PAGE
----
Take a visit to Muse Science Museum
Despite being such an ancient city, there are plenty of modern wonders to be found in Trento, Italy. One of the museums we enjoyed visiting was Muse Science Museum.
As a homeschooling family, we’re always looking for opportunities for learning wherever we go. Muse is full of interactive exhibits to make your Trento Italy experience fun and educational for your kids. Our kids really enjoyed trying out puzzles, and even laying on a nail bed!
Muse is located outside of the town center of Trento. The museum is open from 10am to 6pm from Tuesdays to Fridays, and from 10am to 7pm on Saturdays and Sundays. Family pricing is 20 euros for families of two adults, and 10 euros for families of one adult.
Drive through the Italian Alps
We rented a car to get to Trento from where we were in Parma. And I have to say, that was a really good choice. Driving to Trento, we passed by castles built on mountainsides. We drove past farms along the hillsides and beautiful mountain scenery. The city, itself, is set in the Italian Alps, in the Trentino-Alto Adige region of Italy.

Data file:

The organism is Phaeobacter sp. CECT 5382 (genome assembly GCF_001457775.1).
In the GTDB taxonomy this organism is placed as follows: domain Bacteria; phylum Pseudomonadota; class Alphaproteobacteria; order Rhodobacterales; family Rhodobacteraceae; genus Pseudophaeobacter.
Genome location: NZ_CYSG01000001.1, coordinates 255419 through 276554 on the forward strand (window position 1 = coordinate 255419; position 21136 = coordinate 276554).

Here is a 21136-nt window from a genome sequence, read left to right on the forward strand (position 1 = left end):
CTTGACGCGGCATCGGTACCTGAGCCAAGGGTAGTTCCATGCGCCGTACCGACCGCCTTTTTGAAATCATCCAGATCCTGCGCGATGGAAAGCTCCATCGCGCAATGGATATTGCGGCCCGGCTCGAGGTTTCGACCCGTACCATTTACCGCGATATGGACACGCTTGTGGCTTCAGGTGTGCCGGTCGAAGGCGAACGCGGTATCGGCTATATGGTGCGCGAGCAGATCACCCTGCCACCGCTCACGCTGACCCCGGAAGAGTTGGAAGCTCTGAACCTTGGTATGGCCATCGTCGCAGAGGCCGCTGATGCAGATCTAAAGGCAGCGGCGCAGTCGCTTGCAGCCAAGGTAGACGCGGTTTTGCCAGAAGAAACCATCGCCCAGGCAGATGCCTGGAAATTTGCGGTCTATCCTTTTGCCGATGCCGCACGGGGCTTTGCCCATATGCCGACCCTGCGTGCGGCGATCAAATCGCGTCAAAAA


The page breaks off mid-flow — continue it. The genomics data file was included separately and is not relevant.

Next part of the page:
If you have a few days to spend in Trento, then it’s worth visiting some of the national parks nearby. Parco Nazionale delle Dolomiti Bellunesi sits to the east of Trento about 71 miles. To the north, about 34 miles, sits Parco Naturale Monte Corno (Trudner Horn Nature Park). And about 44 miles to the west of Trento, Italy is Parco Naturale Adamello Brenta. All of these parks have trails that allow you to hike in the Italian Alps.
Since our time in Trento was limited, we didn’t have a chance to visit any of these parks. But we did get to drive through some fantastic mountain roads. I can only imagine how much more beautiful it would have been to hike there!
Grab a meal to experience Trento Italy cuisine
Trento’s Centro Storico is full of family-friendly restaurants. Since our hotel was about ten minutes away from Piazza Duomo, it was easy to find restaurants.
In Italy, there are many different types of restaurants, ranging from the casual pizzeria and osteria, to the more upscale ristorante and enoteca. Italiarail has a good write up of the differences between all the types of eateries in Italy, so you can prepare your appetite (and wallet!).
We found several good eateries serving local food all throughout the Centro Storico, and even beyond.
A family-friendly visit to Trento, Italy
We’re constantly surprised at how family-friendly Italy is. Even a town like Trento, Italy, with its medieval roads and buildings, has a great appeal for families. I’m glad I had a chance to visit Trento, otherwise I would have completely missed out on this unique Italian experience.
Have you had a chance to visit Trento in the Italian Alps? Share your experience in the comments below!
Disclosure: we received free entry to Muse Science Center courtesy of Visit Trentino, as part of attending the Traverse conference. However, the opinions expressed in this post are completely my own.